Tuesday, 6 September 2011
I am not obese – but I could be in the year 2030.
Experts have been hurling statistics at us again, this time terrifying the population of the United Kingdom with the horrific news that 40% of all people will be obese by the year 2030.
Think about that for a second; four out of every ten people living in the United Kingdom will be obese.
They won’t just be slightly overweight.
They won’t just be overweight.
They won’t be “pleasantly plump”.
They will be obese – they will be walking barrels of blubber – they will make elephants look skinny.
I can’t decide whether these experts who have come up with these figures have made a mistake or whether they are basing their figures on current trends.
Either way, it is enough to make a Daily Mail reader run around screaming “We’re all going to die,” or a Daily Express reader run around screaming “Where’s Princess Diana when you need her?”
When I heard this, I was intrigued. What does “obese” actually mean?
I have taken a risk looking this up because I am a bit of a hypochondriac (you can read about it here) and to look up the medical definition may involve accidentally spotting symptoms for an awful disease.
Thankfully I came across a BMI calculator and decided to work out just how fat I actually am.
I am 5 feet 11 inches tall and I weigh 13 stones 6 pounds (188 pounds). This gives me a BMI of 25.8 which is (as I already knew) slightly overweight.
Thankfully it is not massively overweight and I can reach a healthy BMI (24.9) if I lose 7 pounds.
If I were to suddenly decide to eat utter junk, on the other hand, I would reach obesity by increasing my weight to 15 stones 10 pounds (220 pounds) and attaining a BMI of 30.
Losing 7 pounds seems to be a good target to aim for and achievable for somebody like me. Gaining 31 pounds seems like madness but with a little effort it is not beyond the realms of possibility should I suddenly become possessed by an insane urge to swell my gut so big that I lose sight of my genitalia.
The problem is that it is easier to gain weight than lose weight and with all the cheap junk food available in Britain at the moment, I can see why experts are becoming concerned.
Mrs PM is very conscious of her weight and she nestles nicely in the “normal” BMI range. She is careful what she eats and, consequently, I am too by association. We eat a varied but healthy diet, punctuated by the odd mad over-indulgence, usually at the weekend and usually involving (in my case) bacon, sausage, cheese and beer.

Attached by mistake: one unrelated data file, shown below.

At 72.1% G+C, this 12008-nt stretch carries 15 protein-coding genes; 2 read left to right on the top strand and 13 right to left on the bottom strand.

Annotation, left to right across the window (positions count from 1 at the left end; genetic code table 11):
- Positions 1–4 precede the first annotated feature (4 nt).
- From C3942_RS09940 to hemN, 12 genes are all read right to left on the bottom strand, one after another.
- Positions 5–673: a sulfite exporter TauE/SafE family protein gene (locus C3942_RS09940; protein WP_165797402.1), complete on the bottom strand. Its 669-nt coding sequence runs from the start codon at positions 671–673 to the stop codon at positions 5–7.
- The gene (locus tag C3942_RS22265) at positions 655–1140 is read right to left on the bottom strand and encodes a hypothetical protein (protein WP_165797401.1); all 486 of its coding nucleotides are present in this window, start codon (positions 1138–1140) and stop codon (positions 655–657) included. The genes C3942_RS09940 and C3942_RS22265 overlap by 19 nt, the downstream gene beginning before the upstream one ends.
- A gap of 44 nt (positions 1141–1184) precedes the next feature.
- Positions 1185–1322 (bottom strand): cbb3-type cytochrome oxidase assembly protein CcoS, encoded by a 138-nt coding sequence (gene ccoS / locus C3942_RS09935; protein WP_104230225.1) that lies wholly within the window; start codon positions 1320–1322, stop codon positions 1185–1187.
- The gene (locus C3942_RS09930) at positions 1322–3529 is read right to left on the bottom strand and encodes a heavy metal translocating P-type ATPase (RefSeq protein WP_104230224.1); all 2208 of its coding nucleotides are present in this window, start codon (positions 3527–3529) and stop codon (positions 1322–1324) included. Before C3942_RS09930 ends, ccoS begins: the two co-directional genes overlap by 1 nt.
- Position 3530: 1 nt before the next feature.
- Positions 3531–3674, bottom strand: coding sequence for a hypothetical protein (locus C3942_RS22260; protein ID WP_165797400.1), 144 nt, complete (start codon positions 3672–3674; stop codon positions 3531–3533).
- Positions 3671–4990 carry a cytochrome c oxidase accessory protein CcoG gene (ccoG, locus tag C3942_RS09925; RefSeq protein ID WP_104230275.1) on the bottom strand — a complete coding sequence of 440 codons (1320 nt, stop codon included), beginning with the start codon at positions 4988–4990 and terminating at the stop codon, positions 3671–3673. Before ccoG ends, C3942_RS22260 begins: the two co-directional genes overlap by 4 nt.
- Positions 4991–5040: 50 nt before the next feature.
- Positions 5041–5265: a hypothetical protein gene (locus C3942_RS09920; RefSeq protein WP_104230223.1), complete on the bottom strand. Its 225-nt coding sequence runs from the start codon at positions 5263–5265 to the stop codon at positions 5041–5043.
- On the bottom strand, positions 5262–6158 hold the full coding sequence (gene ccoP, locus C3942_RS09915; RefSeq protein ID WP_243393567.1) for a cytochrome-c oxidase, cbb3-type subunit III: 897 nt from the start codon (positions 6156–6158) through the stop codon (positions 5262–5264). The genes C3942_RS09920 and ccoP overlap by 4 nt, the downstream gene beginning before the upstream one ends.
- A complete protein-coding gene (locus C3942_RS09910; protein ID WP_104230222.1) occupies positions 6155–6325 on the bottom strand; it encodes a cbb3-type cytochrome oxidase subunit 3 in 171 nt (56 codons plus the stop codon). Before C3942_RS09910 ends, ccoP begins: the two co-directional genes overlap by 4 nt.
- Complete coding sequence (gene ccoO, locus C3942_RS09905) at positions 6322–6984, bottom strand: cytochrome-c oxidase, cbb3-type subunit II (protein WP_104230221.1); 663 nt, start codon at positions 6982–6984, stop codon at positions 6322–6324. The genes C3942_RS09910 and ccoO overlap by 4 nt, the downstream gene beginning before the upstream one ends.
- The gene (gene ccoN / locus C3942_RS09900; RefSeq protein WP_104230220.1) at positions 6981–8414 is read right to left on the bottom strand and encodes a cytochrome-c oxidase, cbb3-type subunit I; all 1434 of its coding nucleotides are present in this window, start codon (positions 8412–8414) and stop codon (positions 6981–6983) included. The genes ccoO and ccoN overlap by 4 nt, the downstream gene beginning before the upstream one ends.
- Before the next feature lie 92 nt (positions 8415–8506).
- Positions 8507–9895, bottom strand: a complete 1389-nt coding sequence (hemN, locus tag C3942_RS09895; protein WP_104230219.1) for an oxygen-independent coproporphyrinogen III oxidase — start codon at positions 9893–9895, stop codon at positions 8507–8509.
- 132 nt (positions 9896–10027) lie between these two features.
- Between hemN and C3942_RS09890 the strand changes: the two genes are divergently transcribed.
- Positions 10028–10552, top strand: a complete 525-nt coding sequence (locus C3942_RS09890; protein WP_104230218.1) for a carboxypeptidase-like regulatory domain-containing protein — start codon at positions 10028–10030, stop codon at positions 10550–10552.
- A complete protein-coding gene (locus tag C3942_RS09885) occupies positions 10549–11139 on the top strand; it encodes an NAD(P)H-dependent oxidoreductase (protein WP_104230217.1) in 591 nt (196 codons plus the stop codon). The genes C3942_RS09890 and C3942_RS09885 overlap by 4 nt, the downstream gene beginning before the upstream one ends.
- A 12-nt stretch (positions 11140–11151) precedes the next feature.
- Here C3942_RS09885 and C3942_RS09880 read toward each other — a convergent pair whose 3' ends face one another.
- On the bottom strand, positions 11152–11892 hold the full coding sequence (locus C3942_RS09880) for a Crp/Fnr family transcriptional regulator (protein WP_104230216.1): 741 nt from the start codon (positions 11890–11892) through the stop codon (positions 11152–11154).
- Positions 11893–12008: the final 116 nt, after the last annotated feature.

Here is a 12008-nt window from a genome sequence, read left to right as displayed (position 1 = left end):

Abstaining from such foodstuffs would see my weight drop and I have the willpower to do that (providing I can fight the urge to kill people at work and eat comfort food to console myself).
Sadly there are people who seem not to care; and I can see how experts think we are drifting towards the obesity levels of the United States. We are already the fattest nation in Europe, according to some reports.
I have seen some enormous people in my time. On a business trip to Atlanta in the US, I decided to go for a walk around the city centre and spied an enormous beast of a man. He was huge. Each leg was like a tree trunk swathed in blubber; people like that should not be allowed to wear shorts by law. His T-shirt was so big it could have housed a family of rhinos. His face was so podgy that I could barely see his eyes.
And guess what? He was eating an enormous burger.
I wondered how somebody could grow that big and then I had, what I thought, was a small lunch. There was enough food to feed a family of six and I had to leave most of it.
Back in the UK, restaurants don’t tend to serve enormous portions of food. But junk food is ubiquitous with KFC, Burger King, McDonald’s etc. on every corner.
And the worst food is quite cheap. Supermarkets sell pizzas for next to nothing. It is cheaper to buy junk food than good food.
Take last week for example. It was my turn to do the weekly shop and I found myself at the checkout behind a reasonably large lady; she wasn’t fat but she wasn’t thin at all. In her shopping trolley she had cakes, chocolates, pizzas and all manner of food that might transport her and her family safely down the road to Plump City. She may have heard the news about obesity because it looked like she was taking steps – she had bought a load of low fat yoghurts.
I wondered about that. Why not just put back the cakes and chocolate and buy some fruit? Why not pop back the pizzas and buy some fish and some vegetables?
Perhaps she was just making a start.
After all, every little helps, so they say.
My immediate aim, knowing that I am fairly close to achieving a normal BMI is to grab my willpower and cut the crap for a week or two or three.
Sadly, given my plans for September, that might not be so easy – but if I cut down on cakes, chocolate, burgers, pizza, deep fried chicken and chips I might stand a chance. It’s just a shame I don’t normally eat any of them.
Oh well, bye bye bacon, sayonara sausages and ciao cheese – at least for a week or two.
Beer? That too – maybe*
*The Plastic Mancunian reserves the right to tell lies!